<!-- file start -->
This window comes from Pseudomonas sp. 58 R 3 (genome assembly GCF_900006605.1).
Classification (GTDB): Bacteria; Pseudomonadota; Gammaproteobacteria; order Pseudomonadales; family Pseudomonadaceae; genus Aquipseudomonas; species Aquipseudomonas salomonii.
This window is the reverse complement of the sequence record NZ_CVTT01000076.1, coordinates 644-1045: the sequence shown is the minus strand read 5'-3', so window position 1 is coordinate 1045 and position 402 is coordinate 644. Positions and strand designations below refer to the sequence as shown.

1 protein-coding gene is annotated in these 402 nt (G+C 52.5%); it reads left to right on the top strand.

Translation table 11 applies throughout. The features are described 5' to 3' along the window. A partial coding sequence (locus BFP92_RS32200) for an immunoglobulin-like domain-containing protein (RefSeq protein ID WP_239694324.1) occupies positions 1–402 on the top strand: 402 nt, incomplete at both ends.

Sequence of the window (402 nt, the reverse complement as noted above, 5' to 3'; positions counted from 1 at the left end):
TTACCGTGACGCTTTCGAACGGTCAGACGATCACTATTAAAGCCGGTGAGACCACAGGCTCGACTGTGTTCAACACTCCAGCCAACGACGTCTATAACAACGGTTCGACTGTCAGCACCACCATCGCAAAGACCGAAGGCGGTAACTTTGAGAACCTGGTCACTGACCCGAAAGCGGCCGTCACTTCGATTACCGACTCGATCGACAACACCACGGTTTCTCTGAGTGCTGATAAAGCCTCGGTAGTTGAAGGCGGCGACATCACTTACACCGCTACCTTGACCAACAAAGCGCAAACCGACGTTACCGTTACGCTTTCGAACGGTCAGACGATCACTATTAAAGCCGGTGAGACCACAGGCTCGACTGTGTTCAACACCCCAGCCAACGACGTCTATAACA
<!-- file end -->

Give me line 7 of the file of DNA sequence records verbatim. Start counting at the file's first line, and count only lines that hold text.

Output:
TTACCGTGACGCTTTCGAACGGTCAGACGATCACTATTAAAGCCGGTGAGACCACAGGCTCGACTGTGTTCAACACTCCAGCCAACGACGTCTATAACAACGGTTCGACTGTCAGCACCACCATCGCAAAGACCGAAGGCGGTAACTTTGAGAACCTGGTCACTGACCCGAAAGCGGCCGTCACTTCGATTACCGACTCGATCGACAACACCACGGTTTCTCTGAGTGCTGATAAAGCCTCGGTAGTTGAAGGCGGCGACATCACTTACACCGCTACCTTGACCAACAAAGCGCAAACCGACGTTACCGTTACGCTTTCGAACGGTCAGACGATCACTATTAAAGCCGGTGAGACCACAGGCTCGACTGTGTTCAACACCCCAGCCAACGACGTCTATAACA